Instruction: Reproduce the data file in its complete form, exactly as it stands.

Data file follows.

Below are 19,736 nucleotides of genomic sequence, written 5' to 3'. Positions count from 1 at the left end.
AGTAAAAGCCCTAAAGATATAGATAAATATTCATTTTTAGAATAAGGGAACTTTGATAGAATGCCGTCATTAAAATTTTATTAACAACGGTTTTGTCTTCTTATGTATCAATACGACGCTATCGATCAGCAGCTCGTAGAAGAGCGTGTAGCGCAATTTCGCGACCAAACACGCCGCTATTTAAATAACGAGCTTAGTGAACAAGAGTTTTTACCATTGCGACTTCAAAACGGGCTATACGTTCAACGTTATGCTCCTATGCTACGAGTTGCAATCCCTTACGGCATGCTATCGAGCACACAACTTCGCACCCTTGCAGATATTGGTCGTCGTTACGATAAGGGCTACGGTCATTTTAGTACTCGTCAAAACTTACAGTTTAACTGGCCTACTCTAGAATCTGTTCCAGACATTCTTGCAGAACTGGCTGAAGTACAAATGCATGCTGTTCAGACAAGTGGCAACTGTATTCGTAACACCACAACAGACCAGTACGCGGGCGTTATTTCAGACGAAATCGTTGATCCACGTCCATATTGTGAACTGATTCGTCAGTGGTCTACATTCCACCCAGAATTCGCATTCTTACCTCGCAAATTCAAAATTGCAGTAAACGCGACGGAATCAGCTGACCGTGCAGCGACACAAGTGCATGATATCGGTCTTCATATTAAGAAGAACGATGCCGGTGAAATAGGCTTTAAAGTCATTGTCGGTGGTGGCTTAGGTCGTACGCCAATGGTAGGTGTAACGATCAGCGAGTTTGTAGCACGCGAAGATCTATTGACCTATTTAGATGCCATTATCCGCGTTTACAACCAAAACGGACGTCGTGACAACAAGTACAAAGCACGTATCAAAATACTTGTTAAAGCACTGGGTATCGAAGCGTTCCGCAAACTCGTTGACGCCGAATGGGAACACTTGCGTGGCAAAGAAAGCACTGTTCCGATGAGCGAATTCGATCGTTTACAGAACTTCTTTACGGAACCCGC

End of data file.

Below are 19,736 nucleotides of genomic sequence, written 5' to 3'. Positions count from 1 at the left end.
AGTAAAAGCCCTAAAGATATAGATAAATATTCATTTTTAGAATAAGGGAACTTTGATAGAATGCCGTCATTAAAATTTTATTAACAACGGTTTTGTCTTCTTATGTATCAATACGACGCTATCGATCAGCAGCTCGTAGAAGAGCGTGTAGCGCAATTTCGCGACCAAACACGCCGCTATTTAAATAACGAGCTTAGTGAACAAGAGTTTTTACCATTGCGACTTCAAAACGGGCTATACGTTCAACGTTATGCTCCTATGCTACGAGTTGCAATCCCTTACGGCATGCTATCGAGCACACAACTTCGCACCCTTGCAGATATTGGTCGTCGTTACGATAAGGGCTACGGTCATTTTAGTACTCGTCAAAACTTACAGTTTAACTGGCCTACTCTAGAATCTGTTCCAGACATTCTTGCAGAACTGGCTGAAGTACAAATGCATGCTGTTCAGACAAGTGGCAACTGTATTCGTAACACCACAACAGACCAGTACGCGGGCGTTATTTCAGACGAAATCGTTGATCCACGTCCATATTGTGAACTGATTCGTCAGTGGTCTACATTCCACCCAGAATTCGCATTCTTACCTCGCAAATTCAAAATTGCAGTAAACGCGACGGAATCAGCTGACCGTGCAGCGACACAAGTGCATGATATCGGTCTTCATATTAAGAAGAACGATGCCGGTGAAATAGGCTTTAAAGTCATTGTCGGTGGTGGCTTAGGTCGTACGCCAATGGTAGGTGTAACGATCAGCGAGTTTGTAGCACGCGAAGATCTATTGACCTATTTAGATGCCATTATCCGCGTTTACAACCAAAACGGACGTCGTGACAACAAGTACAAAGCACGTATCAAAATACTTGTTAAAGCACTGGGTATCGAAGCGTTCCGCAAACTCGTTGACGCCGAATGGGAACACTTGCGTGGCAAAGAAAGCACTGTTCCGATGAGCGAATTCGATCGTTTACAGAACTTCTTTACGGAACCCGC